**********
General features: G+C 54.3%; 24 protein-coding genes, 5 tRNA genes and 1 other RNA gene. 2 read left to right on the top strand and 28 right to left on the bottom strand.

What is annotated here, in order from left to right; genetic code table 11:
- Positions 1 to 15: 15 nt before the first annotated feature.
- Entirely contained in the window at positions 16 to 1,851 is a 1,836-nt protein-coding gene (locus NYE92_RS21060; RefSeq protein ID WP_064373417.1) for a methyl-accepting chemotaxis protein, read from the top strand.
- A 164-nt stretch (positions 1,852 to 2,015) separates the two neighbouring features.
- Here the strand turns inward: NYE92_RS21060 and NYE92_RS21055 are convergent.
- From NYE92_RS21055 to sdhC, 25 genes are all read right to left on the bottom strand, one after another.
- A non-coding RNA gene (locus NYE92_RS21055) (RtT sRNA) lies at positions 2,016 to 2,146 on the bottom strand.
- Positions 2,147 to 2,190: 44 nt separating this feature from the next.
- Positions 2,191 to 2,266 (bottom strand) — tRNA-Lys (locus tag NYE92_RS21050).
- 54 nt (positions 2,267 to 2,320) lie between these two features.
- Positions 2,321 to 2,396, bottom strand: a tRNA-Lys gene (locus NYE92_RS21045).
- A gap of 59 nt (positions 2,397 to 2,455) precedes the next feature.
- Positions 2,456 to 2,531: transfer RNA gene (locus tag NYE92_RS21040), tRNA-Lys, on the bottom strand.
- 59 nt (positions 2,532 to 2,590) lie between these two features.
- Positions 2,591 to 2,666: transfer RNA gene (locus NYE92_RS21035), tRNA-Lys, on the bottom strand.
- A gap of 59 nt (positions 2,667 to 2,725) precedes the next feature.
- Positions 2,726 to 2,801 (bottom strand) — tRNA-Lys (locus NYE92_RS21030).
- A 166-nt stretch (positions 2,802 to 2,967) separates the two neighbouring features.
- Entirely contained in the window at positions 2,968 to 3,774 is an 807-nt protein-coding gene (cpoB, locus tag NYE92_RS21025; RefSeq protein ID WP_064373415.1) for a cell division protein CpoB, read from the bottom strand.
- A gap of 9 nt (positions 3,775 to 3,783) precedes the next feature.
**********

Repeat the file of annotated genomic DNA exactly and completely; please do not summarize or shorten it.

General features: G+C 54.3%; 24 protein-coding genes, 5 tRNA genes and 1 other RNA gene. 2 read left to right on the top strand and 28 right to left on the bottom strand.

What is annotated here, in order from left to right; genetic code table 11:
- Positions 1 to 15: 15 nt before the first annotated feature.
- Entirely contained in the window at positions 16 to 1,851 is a 1,836-nt protein-coding gene (locus NYE92_RS21060; RefSeq protein ID WP_064373417.1) for a methyl-accepting chemotaxis protein, read from the top strand.
- A 164-nt stretch (positions 1,852 to 2,015) separates the two neighbouring features.
- Here the strand turns inward: NYE92_RS21060 and NYE92_RS21055 are convergent.
- From NYE92_RS21055 to sdhC, 25 genes are all read right to left on the bottom strand, one after another.
- A non-coding RNA gene (locus NYE92_RS21055) (RtT sRNA) lies at positions 2,016 to 2,146 on the bottom strand.
- Positions 2,147 to 2,190: 44 nt separating this feature from the next.
- Positions 2,191 to 2,266 (bottom strand) — tRNA-Lys (locus tag NYE92_RS21050).
- 54 nt (positions 2,267 to 2,320) lie between these two features.
- Positions 2,321 to 2,396, bottom strand: a tRNA-Lys gene (locus NYE92_RS21045).
- A gap of 59 nt (positions 2,397 to 2,455) precedes the next feature.
- Positions 2,456 to 2,531: transfer RNA gene (locus tag NYE92_RS21040), tRNA-Lys, on the bottom strand.
- 59 nt (positions 2,532 to 2,590) lie between these two features.
- Positions 2,591 to 2,666: transfer RNA gene (locus NYE92_RS21035), tRNA-Lys, on the bottom strand.
- A gap of 59 nt (positions 2,667 to 2,725) precedes the next feature.
- Positions 2,726 to 2,801 (bottom strand) — tRNA-Lys (locus NYE92_RS21030).
- A 166-nt stretch (positions 2,802 to 2,967) separates the two neighbouring features.
- Entirely contained in the window at positions 2,968 to 3,774 is an 807-nt protein-coding gene (cpoB, locus tag NYE92_RS21025; RefSeq protein ID WP_064373415.1) for a cell division protein CpoB, read from the bottom strand.
- A gap of 9 nt (positions 3,775 to 3,783) precedes the next feature.